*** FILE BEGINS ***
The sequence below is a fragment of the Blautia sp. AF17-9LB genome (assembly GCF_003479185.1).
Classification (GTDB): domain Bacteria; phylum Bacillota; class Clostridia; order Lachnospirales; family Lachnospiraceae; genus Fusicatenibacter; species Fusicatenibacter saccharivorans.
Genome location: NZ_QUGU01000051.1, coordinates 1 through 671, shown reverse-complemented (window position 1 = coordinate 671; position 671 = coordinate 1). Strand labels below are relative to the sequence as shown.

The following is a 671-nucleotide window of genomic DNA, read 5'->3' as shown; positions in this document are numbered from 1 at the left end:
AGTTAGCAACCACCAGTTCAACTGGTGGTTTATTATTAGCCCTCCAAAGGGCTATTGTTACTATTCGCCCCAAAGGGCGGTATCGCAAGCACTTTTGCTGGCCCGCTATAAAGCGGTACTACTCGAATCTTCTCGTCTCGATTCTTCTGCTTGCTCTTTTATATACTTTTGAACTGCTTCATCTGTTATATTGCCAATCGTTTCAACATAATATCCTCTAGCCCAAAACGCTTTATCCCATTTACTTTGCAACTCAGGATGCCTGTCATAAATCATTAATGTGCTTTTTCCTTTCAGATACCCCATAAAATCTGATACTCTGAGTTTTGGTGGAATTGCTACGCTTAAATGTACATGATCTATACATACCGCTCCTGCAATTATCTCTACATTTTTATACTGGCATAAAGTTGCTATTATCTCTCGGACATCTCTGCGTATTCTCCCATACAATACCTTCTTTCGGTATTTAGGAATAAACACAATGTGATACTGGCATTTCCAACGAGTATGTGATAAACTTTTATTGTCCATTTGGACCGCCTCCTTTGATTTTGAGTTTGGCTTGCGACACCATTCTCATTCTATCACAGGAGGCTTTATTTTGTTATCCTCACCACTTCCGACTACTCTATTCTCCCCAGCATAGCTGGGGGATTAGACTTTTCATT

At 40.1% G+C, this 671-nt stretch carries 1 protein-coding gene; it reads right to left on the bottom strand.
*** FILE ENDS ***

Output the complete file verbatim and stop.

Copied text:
The sequence below is a fragment of the Blautia sp. AF17-9LB genome (assembly GCF_003479185.1).
Classification (GTDB): domain Bacteria; phylum Bacillota; class Clostridia; order Lachnospirales; family Lachnospiraceae; genus Fusicatenibacter; species Fusicatenibacter saccharivorans.
Genome location: NZ_QUGU01000051.1, coordinates 1 through 671, shown reverse-complemented (window position 1 = coordinate 671; position 671 = coordinate 1). Strand labels below are relative to the sequence as shown.

The following is a 671-nucleotide window of genomic DNA, read 5'->3' as shown; positions in this document are numbered from 1 at the left end:
AGTTAGCAACCACCAGTTCAACTGGTGGTTTATTATTAGCCCTCCAAAGGGCTATTGTTACTATTCGCCCCAAAGGGCGGTATCGCAAGCACTTTTGCTGGCCCGCTATAAAGCGGTACTACTCGAATCTTCTCGTCTCGATTCTTCTGCTTGCTCTTTTATATACTTTTGAACTGCTTCATCTGTTATATTGCCAATCGTTTCAACATAATATCCTCTAGCCCAAAACGCTTTATCCCATTTACTTTGCAACTCAGGATGCCTGTCATAAATCATTAATGTGCTTTTTCCTTTCAGATACCCCATAAAATCTGATACTCTGAGTTTTGGTGGAATTGCTACGCTTAAATGTACATGATCTATACATACCGCTCCTGCAATTATCTCTACATTTTTATACTGGCATAAAGTTGCTATTATCTCTCGGACATCTCTGCGTATTCTCCCATACAATACCTTCTTTCGGTATTTAGGAATAAACACAATGTGATACTGGCATTTCCAACGAGTATGTGATAAACTTTTATTGTCCATTTGGACCGCCTCCTTTGATTTTGAGTTTGGCTTGCGACACCATTCTCATTCTATCACAGGAGGCTTTATTTTGTTATCCTCACCACTTCCGACTACTCTATTCTCCCCAGCATAGCTGGGGGATTAGACTTTTCATT

At 40.1% G+C, this 671-nt stretch carries 1 protein-coding gene; it reads right to left on the bottom strand.